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The Difference Between Hypopnea and Sleep Apnea

One of the most common sleeping problems is hypopnea syndrome, which is a condition where a person's breathing becomes extremely shallow or slow for an extended period of time, most often while sleeping.



This condition is closely related to sleep apnea, except that an apnea is defined as a total stop in breathing instead of only a reduction in the depth or rate of breathing. For this reason, many people refer to these reductions as partial sleep apnea, even though this term is medically incorrect, as apnea means a total cessation of breath.

Just like with sleep apnea, these reductions in breathing can fall into three separate categories: obstructive, central, and mixed. Obstructive hypopnea refers to a condition where the breathing problems are caused by some other condition that results in a partial blockage or obstruction of the airways in the nose or throat, and is far and away the most common of the three hypopneas.

In an obstructive hypopnea, there is usually only a reduction in airflow due to an obstruction, while breathing effort remains the same. These obstructions can be related to any number of different factors, including:

  • Being overweight or obese
  • Deviated septum
  • Allergies or other respiratory illnesses
  • Excess soft tissue at the back of the mouth (tongue, uvula, soft palate, enlarged tonsils or adenoids)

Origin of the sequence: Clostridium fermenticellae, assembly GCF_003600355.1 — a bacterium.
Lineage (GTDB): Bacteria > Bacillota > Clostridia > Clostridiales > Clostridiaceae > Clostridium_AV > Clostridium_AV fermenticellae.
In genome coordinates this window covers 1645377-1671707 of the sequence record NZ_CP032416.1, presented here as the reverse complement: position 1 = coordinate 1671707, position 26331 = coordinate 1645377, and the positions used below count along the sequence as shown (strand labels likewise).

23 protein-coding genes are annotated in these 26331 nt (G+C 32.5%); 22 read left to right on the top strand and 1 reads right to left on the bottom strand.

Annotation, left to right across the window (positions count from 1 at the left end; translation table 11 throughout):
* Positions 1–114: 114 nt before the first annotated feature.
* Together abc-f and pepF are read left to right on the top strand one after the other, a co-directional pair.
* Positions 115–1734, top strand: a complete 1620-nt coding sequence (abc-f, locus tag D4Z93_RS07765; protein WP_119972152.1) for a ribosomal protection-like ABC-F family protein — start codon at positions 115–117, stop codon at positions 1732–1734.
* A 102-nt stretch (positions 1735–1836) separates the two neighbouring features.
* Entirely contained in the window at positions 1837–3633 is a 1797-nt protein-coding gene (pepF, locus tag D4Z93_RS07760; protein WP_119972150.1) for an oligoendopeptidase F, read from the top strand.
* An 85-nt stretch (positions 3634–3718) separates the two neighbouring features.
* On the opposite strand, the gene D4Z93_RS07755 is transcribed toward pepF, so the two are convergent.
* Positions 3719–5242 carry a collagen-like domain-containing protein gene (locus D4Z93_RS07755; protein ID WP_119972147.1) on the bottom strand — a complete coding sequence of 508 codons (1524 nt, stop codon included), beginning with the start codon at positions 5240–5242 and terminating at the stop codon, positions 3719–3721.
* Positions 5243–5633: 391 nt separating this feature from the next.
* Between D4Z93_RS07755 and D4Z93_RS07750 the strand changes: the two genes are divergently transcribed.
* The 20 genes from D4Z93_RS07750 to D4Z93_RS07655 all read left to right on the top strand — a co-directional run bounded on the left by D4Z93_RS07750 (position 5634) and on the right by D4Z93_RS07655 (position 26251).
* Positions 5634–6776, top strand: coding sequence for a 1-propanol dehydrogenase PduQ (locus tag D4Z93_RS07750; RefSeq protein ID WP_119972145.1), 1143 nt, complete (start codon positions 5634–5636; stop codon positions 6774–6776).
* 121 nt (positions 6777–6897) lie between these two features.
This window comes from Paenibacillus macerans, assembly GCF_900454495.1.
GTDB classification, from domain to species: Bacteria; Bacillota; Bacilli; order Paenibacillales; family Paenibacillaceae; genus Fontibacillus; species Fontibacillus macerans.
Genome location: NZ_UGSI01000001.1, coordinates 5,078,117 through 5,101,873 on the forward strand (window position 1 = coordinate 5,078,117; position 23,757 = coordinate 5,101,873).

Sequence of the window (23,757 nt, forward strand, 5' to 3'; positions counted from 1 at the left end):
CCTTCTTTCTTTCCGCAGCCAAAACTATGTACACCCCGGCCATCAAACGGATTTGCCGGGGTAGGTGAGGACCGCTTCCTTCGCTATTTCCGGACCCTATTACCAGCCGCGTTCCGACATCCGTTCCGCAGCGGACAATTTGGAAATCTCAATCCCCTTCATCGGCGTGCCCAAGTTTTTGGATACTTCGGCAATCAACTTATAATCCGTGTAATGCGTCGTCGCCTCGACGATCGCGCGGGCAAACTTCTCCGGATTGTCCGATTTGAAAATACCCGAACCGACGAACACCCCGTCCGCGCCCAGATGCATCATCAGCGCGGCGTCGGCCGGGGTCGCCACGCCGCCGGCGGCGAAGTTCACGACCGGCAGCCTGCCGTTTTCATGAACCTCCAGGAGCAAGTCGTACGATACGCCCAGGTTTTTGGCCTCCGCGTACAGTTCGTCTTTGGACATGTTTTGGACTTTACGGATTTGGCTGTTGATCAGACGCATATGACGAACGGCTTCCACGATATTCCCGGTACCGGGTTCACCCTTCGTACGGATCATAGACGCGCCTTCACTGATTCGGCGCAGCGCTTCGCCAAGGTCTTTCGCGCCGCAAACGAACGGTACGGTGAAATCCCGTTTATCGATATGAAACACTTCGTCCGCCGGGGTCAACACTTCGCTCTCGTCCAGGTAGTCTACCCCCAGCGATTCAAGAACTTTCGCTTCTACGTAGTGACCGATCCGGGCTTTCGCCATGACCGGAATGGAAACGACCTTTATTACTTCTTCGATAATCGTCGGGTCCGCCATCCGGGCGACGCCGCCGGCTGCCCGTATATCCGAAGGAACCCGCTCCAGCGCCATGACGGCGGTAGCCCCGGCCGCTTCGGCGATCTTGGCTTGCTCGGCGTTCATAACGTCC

• Nasal swelling and congestion
  • Tonsillitis
  • Smoking
  • Drinking alcohol before bedtime or taking sedatives and other medications
hypopneaCentral hypopneas are related to other nervous system or muscular disorders which limit a person's ability to breathe properly. In most cases, the reduction in breathing is related to a drop in breathing rate or effort as a result of these other conditions. 

This specific disorder is actually quite rare, and in some cases does not only manifest itself at night, as many individuals also suffer from daytime central hypopneas.

The third type, mixed, refers to breathing reductions directly related both to an obstruction combined with another condition that affects breathing. In most cases, the breathing problems are originally caused by a central condition, but made worse or continued due to an obstruction. 

These episodes are much more common because most people with a condition that leads to a central hypopnea are also dealing with one of the many factors leading to airway obstructions as well, especially those due to being overweight or taking certain medications.

Hypopneas' Effects on Your Daily Life

A partial apnea can basically have all of the same detrimental effects as a total cessation in breathing, resulting in severely degrading the quality of sleep a person gets. In the majority of cases, the individual remains completely unaware that they have any issue, and they will usually sleep throughout the night. Still, most people wake up feeling like they barely slept at all, resulting in extreme fatigue and a constant feeling of tiredness.